Chad VanGaalen - Diaper Island

ALBUM O’WEEK: Chad VanGaalen – Diaper Island

Published on June 17th, 2011 | Jonny Abrams

Calgary singer-songwriter Chad VanGaalen is one of the most quietly and delightfully eccentric figures on the modern psych-pop landscape. Fourth album Diaper Island seems to have been titled in part as a self-deprecating nod towards the reams of ‘garbage’ that he attests to have shovelled up for consideration – the record’s twelve tracks were supposedly culled from a stockpile of one hundred-odd – but, on the strength of this material, it would appear that VanGaalen is as full of shit as the titular diaper.

There isn’t even the faintest whiff of garbage about this solid gold collection of Nuggets-worthy meditations. Reports of a retreat back into lo-fi are somewhat misleading: sure, Diaper Island hasn’t been ironed out into submission by the sheen of modern rock production but it exists in the same velvety smoke-haze as such similarly timeless recent records as The Clientele’s Strange Geometry and The Shins’ Oh, Inverted World.

Sporadic moments of discordant, Sonic Youth-esque guitars notwithstanding, it is Oh, Inverted World which leaps most prominently to Rocksucker’s mind as an obvious reference point: similarly dancing melodies, similarly playful/rueful/incomprehensible lyrics, similarly reverb-drenched strumming and surf-pop rhythms. The minor key, whistle-topped intro to ‘Sara’ – a blissed-out paean to his spouse – even sounds like The Shins’ ‘New Slang’.

The album gets underway with the mysteriously creeping ‘Do Not Fear’, which ascends from murky waters to sky-scraping melody and back again, followed by single ‘Peace on the Rise’ which showcases the compelling synergy between VanGaalen’s creamily textured vocals and the gently trotting rhythm section underneath them. It’s utterly brilliant and, along with galloping third track ‘Burning Photographs’, it establishes through abstract yet attractive instrumental sections that Diaper Island intends to belie its title and take you for a walk around psychedelic mind gardens the likes of which you may not even have known existed.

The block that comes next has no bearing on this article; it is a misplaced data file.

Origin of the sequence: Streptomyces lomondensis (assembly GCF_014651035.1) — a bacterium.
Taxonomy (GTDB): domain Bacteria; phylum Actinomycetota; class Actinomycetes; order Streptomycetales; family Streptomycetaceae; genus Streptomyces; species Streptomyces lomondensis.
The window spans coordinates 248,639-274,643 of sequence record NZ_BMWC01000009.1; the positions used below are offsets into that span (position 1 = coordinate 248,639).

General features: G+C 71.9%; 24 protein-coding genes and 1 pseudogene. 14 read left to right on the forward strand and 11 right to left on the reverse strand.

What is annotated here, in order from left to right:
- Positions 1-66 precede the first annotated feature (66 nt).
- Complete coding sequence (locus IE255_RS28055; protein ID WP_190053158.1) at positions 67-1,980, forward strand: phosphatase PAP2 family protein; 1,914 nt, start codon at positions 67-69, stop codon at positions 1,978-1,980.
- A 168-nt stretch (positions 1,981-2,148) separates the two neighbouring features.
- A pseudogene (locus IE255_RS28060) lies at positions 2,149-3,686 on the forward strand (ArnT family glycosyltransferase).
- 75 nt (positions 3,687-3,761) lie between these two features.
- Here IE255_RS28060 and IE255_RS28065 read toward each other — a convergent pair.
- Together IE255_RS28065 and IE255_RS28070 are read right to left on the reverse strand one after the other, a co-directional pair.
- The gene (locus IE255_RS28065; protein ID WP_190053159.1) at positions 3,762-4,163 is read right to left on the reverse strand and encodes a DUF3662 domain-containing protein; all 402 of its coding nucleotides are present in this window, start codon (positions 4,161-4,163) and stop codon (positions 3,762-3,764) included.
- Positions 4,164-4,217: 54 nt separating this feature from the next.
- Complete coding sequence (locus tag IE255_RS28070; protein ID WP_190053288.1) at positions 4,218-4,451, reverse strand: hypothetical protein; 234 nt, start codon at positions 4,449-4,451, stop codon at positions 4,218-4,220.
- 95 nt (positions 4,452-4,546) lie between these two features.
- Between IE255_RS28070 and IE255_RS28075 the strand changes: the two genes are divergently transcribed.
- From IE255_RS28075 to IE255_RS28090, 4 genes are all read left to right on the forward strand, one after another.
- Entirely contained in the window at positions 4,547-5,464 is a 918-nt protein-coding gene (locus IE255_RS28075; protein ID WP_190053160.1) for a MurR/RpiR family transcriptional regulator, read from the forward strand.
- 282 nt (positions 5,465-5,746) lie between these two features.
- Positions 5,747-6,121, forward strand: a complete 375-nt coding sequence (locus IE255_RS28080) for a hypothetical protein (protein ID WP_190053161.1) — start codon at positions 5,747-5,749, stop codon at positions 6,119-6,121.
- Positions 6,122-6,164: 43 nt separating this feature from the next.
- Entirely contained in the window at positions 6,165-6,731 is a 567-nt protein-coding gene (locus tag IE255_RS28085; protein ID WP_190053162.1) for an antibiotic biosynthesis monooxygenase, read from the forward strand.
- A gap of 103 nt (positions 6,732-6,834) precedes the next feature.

‘Heavy Stones’ and ‘Sara’ bring the album into a beautiful, folky lull – the latter’s chorus line “Sara, wake me up when you’re home” in particular emphasising the dreamlike nature of these deceptively intricate recordings – before the rocking urgency of ‘Replace Me’, early-Pavement-with-lighters-in-the-air stomp of ‘Blonde Hash’ and fuzzy-menace-interspersed-with-hallucinatory-splendour of ‘Freedom for a Policeman’ blow the show wide open. It’s perhaps the most arresting album midsection you’ll hear all year, and that’s not just a lame pun ‘Policeman’.

Proceedings then get rather wonky with the trashily cacophonous ‘Can You Believe It!?’ (“…It made me piss myself” – just as well Chad’s on Diaper Island, eh?) before the Neil Young lament of ‘Wandering Spirits’ melts into a clarinet-led sound collage which wouldn’t have sounded out of place on The Boo Radleys’ lost classic Giant Steps. All of a sudden, what began sounding the most traditional track on the album becomes perhaps its most tripped-out.

Penultimate number ‘No Panic/No Heat’ introduces itself as a doleful country trot in the same vein as ‘Heavy Stones’ before it, not quite preparing you for the at once understated and gobsmacking gorgeousness of its chorus refrain: “How long have you been running with feet made of stone?” What a way to bow out, not least as it segues into the echo-y plinking of closer ‘Shave My Pussy’, which may seem like an Adam Green song title but is in fact a brief study of feminine insecurity and yearning, a Velvet Underground-esque nursery rhyme melody perfectly complementing the subtle air of despondency.

Diaper Island is ideally placed to be a nocturnal summer soundtrack, a quirkily nostalgic odyssey of smoky reverie perfect for flinging on after lying about in the sun with a chilled bottle or three of festival-strength cider. Where VanGaalen turns next remains to be seen – perhaps he’ll unleash those ninety-odd outtakes on us in various clumps, or release another album of intensely peculiar instrumentals under his Black Mold alias – but he’s raised the bar sufficiently highly to command our rabid anticipation.

Rocksucker says: Four and a Half Quails out of Five!

a quaila quaila quaila quailhalf a quail

If you like Diaper Island, try: Oh, Inverted World by The Shins, Strange Geometry by The Clientele, Daydream Nation by Sonic Youth, Fun Trick Noisemaker by The Apples in Stereo, Innerspeaker by Tame Impala, Wowee Zowee by Pavement and Giant Steps by The Boo Radleys.

Diaper Island is out now on For more information, please visit


About the Author

Editor of Rocksucker and the website's founder, Jonny is passionate about the music he listens to, both good and bad, as well as interviewing his favourite musicians.